Speaking of summer camp slashers!  The sequel to Sleepaway Camp is insanely watchable, if not entirely thrilling.  Felissa Rose from the original is replaced here by Pamela Springsteen (Bruce’s sister) as the affable and perky camp counselor Angela, who murders campers when they get out of line.  This movie has one of the funniest “meta” scenes I’ve seen in recent memory, when Angela searches the cabin, testing out each item for its effectiveness as a murder weapon.  It’s a nice twist on the serial killer who always has every possible implement of death at his/her fingertips.

Silent House

This movie is worth watching for the gimmick (filmed in one long “take,” or at least made to appear so) and for the unsettling mood created in the first three quarters.  The criticism I’ve read almost unanimously pans the ending, and I agree – it’s a terrible, terrible ending that I had figured out before I ever even saw the movie.  But it’s still a fascinating mess to watch at times.  Elizabeth Olsen is wonderful, too.

The Caller

So, I don’t know how this movie ever got made, or how they talked Luis Guzman into appearing, but bless their batshit crazy hearts.  The Caller had me in the palm of its hand for at least the first forty-five minutes; a young woman leaves her abusive husband and moves into a grimy apartment with a possessed telephone.  She keeps getting creepy phone calls from an unhinged and manipulative woman from the freaking past.  The movie kind of unravels toward the end, getting more and more sadistic and nonsensical (seriously, DO NOT attempt to think too hard about this movie).  But I’d like to commend the set designers for creating that apartment, at once depressing, quirky, cozy, and shabby.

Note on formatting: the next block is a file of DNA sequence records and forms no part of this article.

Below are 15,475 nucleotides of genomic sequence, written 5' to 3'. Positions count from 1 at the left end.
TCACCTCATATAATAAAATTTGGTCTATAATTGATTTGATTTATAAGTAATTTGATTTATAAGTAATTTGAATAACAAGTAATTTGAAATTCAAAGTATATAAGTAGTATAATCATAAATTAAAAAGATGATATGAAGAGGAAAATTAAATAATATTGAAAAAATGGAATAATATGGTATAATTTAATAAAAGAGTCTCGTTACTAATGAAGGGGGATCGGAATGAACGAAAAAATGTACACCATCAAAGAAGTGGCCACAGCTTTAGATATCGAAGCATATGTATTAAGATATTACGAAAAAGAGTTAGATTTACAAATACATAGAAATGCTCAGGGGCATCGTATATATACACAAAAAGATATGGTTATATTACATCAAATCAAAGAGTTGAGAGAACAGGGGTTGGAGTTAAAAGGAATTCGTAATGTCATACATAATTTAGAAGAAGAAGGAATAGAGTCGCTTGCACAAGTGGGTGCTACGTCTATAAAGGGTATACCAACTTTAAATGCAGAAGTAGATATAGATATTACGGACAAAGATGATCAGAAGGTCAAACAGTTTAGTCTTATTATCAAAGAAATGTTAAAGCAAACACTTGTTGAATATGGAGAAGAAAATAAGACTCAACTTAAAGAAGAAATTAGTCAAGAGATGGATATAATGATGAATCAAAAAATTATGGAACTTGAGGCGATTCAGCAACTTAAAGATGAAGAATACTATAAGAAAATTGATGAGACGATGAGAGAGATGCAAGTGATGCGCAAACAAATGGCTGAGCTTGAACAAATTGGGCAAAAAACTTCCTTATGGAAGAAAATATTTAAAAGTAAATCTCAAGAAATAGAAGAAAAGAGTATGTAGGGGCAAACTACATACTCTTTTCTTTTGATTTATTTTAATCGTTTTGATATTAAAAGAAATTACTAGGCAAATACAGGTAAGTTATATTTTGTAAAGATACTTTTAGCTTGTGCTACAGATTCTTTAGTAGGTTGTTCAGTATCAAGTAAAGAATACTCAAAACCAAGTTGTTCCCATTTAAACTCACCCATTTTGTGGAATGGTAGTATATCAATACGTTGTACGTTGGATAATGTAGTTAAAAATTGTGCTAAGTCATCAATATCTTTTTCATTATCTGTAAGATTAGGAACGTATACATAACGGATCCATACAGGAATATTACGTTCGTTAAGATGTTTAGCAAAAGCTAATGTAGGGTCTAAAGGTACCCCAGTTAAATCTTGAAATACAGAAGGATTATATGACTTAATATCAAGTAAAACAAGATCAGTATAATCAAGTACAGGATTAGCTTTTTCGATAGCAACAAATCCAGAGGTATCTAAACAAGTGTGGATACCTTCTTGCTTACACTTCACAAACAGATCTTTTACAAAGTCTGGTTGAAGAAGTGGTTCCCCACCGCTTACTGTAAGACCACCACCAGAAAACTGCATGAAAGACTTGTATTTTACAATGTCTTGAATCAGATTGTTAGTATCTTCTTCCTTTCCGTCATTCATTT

Sorority House Massacre

Nowhere near as good as Slumber Party Massacre (no connection, really, beyond being made in the 80s and having the word “massacre” in the title), but it has its own cheesy charms.  Lots of boobs.  And a bunch-of-girls-trying-on-clothes musical montage.

Paranormal Activity 4

I talked about this one briefly in my last entry, too.  For me, this was the weakest entry in the series so far.  Most people complain about how formulaic the Paranormal Activity movies are, but I thought this one’s weakness was in how far it strayed from what works.  My roommate and I were freaked out by the earlier films because the slow burns were sooo slow.  Entire nights would pass by without any incident, but in the new film, the directors just couldn’t resist putting some kind of jump scare in every sequence.  This made it feel faster paced than its predecessors, but also too mechanical, with too much of a wink at the audience.

Next time — I’ll talk about the movies that didn’t work for me.